Leahy removes provision of Senate immigration bill

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(Host) Senator Patrick Leahy has succeeded in removing a controversial provision of a Senate immigration bill.

That provision laid out a proposal to study building a wall or barrier across the length of the U.S. – Canadian border. Leahy calls it a “cockamamie” idea.

But as VPR’s Lynne McCrea reports, the issue could come up again as the Senate debates the bill.

(McCrea) The proposal is to study building a wall, fence or barrier system across the more than 3,000-mile-long border between Canada and the U.S. The Senate provision was similar to one that the House already passed in its version of immigration reform legislation.

Construction of fences began on the Southern Border in 1990, when the Border Patrol started building a barrier in the San Diego area. But Senator Leahy argues that the Northern border is different from the Southern Border.

(Leahy) “We don’t have hundreds of thousands of Canadians trying to come down to the United States thinking they’re going to have better jobs or health care plans. They have one of the highest standards of living in the world!”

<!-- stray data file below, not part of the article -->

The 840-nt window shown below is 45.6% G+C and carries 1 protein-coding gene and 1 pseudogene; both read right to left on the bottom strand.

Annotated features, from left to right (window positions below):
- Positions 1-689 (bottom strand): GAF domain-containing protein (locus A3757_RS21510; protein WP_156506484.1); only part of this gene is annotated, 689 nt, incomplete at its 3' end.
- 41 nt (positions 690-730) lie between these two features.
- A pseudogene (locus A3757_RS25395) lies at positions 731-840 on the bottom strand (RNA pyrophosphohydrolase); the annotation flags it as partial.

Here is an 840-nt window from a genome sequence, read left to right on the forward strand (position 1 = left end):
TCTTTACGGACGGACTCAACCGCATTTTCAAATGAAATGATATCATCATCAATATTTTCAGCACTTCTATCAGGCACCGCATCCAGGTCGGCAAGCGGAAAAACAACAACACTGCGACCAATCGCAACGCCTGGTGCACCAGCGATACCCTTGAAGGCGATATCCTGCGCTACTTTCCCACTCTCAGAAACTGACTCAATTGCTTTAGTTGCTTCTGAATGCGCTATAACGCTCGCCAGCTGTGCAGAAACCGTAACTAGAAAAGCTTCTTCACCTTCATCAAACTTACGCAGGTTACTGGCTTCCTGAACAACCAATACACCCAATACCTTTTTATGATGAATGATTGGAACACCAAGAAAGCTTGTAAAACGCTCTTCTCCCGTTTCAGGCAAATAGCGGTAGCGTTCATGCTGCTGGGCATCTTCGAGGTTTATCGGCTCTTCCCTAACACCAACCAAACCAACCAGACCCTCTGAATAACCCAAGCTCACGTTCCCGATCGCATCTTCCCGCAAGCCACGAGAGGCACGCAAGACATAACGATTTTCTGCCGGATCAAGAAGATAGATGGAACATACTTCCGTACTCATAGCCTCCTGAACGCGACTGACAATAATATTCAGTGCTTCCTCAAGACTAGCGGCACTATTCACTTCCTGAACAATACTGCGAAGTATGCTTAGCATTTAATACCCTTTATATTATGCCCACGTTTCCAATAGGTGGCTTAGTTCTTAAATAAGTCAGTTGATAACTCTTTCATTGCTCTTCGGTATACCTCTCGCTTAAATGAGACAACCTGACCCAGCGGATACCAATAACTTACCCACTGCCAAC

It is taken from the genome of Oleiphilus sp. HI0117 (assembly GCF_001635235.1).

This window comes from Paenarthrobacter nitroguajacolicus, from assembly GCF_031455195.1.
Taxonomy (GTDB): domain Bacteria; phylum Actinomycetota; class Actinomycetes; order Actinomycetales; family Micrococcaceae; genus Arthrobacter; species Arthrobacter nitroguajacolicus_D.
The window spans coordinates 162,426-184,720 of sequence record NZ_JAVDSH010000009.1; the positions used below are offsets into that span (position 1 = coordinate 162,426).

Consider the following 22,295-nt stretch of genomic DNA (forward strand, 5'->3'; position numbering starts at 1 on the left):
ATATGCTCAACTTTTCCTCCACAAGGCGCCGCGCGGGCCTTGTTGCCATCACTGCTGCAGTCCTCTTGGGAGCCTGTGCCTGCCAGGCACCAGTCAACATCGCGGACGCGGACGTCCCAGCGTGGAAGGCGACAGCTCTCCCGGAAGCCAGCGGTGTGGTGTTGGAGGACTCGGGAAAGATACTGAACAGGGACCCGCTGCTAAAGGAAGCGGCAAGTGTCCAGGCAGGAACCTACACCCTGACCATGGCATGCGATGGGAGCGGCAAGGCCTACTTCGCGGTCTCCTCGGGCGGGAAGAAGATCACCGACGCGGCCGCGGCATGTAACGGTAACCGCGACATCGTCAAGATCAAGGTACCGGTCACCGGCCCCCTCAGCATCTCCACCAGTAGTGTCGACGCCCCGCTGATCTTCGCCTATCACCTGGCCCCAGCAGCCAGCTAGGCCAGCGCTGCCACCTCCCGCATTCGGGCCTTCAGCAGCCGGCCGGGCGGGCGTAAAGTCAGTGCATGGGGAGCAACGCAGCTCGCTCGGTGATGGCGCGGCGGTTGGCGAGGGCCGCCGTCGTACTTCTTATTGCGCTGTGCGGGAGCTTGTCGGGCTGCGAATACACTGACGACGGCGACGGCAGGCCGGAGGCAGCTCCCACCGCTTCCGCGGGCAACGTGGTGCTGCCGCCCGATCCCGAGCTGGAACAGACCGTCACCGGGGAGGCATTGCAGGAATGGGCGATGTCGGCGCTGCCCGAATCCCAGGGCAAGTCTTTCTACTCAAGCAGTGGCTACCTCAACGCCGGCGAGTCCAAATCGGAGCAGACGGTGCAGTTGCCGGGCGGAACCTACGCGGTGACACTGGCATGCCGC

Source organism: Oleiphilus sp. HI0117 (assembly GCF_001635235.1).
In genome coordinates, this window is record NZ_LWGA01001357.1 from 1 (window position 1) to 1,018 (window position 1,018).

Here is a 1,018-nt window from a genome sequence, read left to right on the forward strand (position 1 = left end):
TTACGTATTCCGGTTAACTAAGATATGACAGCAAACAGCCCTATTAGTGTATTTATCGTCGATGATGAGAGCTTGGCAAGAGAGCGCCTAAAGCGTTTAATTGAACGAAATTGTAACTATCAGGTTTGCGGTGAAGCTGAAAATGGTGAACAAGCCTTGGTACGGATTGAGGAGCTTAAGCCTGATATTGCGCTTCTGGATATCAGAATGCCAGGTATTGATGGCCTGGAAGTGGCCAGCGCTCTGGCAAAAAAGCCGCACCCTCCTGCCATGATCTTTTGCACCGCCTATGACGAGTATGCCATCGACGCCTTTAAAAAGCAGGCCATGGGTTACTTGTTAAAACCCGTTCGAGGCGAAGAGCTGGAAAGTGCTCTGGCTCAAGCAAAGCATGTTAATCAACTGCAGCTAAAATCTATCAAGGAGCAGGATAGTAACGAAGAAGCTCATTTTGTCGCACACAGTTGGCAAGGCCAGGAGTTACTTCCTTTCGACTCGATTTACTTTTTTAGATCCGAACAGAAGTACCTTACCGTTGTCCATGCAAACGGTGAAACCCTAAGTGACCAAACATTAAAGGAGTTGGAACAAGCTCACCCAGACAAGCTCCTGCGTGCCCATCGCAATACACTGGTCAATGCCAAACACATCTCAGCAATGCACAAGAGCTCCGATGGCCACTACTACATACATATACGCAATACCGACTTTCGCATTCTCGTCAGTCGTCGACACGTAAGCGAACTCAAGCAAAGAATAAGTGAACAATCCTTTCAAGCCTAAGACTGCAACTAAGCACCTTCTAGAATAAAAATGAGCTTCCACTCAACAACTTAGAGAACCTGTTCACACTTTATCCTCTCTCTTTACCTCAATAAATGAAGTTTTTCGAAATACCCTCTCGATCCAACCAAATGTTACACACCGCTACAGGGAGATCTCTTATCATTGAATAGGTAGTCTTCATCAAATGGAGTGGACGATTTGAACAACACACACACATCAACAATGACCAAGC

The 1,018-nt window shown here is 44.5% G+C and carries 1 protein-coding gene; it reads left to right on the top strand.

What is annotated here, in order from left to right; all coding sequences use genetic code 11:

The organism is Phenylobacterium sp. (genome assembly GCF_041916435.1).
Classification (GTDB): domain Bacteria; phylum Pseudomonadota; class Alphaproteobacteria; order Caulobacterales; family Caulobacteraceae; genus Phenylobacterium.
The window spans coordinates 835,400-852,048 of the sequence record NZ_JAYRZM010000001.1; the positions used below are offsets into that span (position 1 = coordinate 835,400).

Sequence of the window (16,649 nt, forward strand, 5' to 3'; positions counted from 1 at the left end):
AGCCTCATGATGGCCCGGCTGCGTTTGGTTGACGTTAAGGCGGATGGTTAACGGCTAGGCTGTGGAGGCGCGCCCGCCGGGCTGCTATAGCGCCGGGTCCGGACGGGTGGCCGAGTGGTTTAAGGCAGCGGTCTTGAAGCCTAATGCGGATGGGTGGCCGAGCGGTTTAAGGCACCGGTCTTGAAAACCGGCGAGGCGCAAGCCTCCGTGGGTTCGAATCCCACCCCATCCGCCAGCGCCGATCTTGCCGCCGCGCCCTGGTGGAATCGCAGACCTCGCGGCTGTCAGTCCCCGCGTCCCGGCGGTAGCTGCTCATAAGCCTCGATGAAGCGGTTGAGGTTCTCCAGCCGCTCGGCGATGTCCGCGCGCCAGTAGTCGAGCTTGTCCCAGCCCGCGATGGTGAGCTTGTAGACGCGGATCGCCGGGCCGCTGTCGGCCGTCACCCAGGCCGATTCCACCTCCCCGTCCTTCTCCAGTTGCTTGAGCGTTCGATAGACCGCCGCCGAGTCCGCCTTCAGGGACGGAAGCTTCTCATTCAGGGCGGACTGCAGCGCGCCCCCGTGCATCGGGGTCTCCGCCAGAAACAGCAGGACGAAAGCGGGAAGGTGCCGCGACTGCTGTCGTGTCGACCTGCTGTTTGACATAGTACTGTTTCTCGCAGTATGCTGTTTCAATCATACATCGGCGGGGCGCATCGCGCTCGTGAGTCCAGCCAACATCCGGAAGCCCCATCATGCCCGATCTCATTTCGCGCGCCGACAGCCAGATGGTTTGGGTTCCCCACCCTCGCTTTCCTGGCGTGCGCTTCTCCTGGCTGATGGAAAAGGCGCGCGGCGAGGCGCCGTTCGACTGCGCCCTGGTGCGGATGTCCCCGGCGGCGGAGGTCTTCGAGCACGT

(McCrea) Leahy says the people who want to build the costly barrier don’t understand the commercial importance of the Northern Border and how states and communities would be affected.

(Leahy) “To go and do something and tell Canada We’re so terrified of you, we’re going to put up this Berlin Wall along the length of our Border’ it’s a cockamamie idea and it’s better to stop it now before we start spending taxpayer dollars on it.”

(McCrea) As the leading Democrat on the Senate Judiciary Committee, Leahy pushed to remove the Northern Border Study’ provision. But he says it could come up again when the bill reaches the full Senate.

For Vermont Public Radio, I’m Lynne McCrea.

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